• Until recently, India was the biggest exporter of sesame seeds (now Myanmar is top dog)
  • Japan still holds the record for the biggest importer in the world.
  • Sesame can grow in places where most other crops fail, and yet it has the highest oil-contents of any seed.
The North Indian market is dominated by the white colored sesame while, in in the South, the most commonly available variety is the black one. Ditto for South East Asia and Japan. Why so?




* (BS-2No14) -

* Sesame on Wiki -

Friday, January 16, 2015

On the MAT

"There were only two things certain in life: death and taxes."

Ben Franklin was quite right when he said this. In India, however, some certainties turn up as an after-thought. MAT is one of them.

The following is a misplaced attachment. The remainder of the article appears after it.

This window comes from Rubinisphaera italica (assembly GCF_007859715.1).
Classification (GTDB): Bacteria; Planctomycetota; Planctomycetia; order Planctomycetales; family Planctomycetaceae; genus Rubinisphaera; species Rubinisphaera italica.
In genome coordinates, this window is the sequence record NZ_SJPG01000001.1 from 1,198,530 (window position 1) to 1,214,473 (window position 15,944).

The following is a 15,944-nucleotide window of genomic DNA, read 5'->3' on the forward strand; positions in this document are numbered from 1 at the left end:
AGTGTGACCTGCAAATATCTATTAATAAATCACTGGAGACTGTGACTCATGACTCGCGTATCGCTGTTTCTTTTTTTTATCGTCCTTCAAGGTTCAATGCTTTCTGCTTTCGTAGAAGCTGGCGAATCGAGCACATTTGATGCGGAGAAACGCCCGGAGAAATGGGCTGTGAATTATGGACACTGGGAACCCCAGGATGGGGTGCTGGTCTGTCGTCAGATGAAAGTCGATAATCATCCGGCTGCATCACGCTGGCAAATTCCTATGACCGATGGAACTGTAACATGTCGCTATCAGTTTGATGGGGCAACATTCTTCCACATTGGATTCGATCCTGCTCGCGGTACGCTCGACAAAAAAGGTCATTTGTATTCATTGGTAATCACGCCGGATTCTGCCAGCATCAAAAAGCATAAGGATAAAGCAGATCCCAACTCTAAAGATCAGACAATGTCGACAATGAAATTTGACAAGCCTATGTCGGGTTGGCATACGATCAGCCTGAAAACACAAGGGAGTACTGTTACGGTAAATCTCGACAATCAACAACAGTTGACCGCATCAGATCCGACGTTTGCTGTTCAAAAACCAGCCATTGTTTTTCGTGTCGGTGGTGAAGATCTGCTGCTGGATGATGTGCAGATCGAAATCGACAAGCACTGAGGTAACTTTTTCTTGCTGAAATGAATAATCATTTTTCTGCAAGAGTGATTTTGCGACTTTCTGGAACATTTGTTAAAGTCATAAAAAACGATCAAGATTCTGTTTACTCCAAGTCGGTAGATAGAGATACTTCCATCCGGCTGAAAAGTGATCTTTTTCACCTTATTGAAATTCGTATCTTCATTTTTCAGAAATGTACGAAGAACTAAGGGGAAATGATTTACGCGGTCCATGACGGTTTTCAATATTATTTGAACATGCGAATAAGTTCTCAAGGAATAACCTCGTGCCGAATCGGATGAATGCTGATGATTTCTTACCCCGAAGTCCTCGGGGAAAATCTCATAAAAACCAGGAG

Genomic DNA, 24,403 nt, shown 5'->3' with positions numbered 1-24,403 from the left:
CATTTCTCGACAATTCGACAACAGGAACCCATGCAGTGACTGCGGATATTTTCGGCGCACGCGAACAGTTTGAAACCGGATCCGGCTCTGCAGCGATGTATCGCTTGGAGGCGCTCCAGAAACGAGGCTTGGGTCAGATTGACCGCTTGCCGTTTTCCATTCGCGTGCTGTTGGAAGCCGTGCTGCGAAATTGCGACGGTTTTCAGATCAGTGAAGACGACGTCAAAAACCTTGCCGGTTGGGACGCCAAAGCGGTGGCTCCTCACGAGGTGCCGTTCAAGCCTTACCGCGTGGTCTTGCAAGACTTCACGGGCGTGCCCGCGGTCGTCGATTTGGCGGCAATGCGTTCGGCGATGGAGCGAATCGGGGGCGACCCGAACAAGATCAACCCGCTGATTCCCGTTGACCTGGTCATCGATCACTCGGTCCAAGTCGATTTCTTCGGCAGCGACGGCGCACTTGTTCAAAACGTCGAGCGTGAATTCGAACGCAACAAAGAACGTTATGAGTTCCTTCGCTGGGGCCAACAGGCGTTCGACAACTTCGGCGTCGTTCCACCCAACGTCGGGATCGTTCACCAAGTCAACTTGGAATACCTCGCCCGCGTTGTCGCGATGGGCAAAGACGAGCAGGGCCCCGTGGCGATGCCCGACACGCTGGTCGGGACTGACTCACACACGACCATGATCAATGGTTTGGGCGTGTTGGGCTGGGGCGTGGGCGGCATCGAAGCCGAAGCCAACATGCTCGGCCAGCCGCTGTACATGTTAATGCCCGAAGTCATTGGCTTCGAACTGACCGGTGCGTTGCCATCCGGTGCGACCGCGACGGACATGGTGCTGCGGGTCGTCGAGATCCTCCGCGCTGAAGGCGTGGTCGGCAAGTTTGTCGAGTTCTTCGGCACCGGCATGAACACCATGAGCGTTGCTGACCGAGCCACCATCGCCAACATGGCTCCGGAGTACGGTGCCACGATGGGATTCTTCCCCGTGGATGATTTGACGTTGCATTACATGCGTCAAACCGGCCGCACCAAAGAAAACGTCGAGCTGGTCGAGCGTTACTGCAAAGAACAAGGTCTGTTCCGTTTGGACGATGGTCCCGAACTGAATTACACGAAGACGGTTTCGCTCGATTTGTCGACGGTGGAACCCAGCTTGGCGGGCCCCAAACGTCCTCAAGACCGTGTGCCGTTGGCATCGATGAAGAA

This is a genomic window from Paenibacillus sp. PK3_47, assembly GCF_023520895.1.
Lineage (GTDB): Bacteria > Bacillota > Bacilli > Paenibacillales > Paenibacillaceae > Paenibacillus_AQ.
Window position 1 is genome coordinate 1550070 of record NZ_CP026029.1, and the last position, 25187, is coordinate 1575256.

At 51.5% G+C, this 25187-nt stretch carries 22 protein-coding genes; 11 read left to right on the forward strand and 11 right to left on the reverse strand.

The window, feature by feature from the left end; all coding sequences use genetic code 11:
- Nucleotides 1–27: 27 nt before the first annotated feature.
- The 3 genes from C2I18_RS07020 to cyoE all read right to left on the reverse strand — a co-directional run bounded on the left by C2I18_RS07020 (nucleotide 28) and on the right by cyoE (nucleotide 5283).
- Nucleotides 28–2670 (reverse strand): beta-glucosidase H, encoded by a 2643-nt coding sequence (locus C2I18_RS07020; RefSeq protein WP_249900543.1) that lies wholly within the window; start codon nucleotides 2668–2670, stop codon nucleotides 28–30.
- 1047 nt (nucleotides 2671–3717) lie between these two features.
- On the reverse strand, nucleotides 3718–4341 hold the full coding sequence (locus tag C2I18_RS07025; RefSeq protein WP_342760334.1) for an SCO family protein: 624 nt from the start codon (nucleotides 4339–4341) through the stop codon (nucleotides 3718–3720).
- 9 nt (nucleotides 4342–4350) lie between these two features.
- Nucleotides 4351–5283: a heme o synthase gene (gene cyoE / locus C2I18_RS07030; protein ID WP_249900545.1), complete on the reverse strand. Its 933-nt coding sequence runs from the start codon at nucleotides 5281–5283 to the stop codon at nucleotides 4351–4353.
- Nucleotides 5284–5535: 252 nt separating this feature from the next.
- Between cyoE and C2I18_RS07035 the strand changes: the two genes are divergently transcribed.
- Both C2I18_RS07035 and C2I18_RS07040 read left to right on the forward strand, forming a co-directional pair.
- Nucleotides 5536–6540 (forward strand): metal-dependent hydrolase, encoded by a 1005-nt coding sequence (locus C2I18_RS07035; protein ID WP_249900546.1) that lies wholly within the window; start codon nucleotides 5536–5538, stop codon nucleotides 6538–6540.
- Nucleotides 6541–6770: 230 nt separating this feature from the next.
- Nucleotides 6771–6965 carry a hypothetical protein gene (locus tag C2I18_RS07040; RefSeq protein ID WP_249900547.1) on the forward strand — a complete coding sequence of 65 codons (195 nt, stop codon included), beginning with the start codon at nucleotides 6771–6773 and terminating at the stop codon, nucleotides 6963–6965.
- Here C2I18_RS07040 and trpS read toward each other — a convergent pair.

Minimum Alternate Tax (MAT) was a term that was perhaps coined by the Americans, and borrowed by the Indian taxman in 2010. The dilemma he faced was fairly straightforward. Under the Income Tax Act (1961), he was expected to tax companies at a standard rate of ~ 30 percent.

Yet, when he went around checking with companies on tax deposited, he found that even the most profitable companies (including those paying dividends), were showing nil or negative income in their tax returns - thanks largely to various provisions under the Companies Act that permitted deductions, depreciation, etc.,

So we had a strange situation where companies would proclaim to its own shareholders about how well their company was performing, but when it came to the tax man, it was a different tune.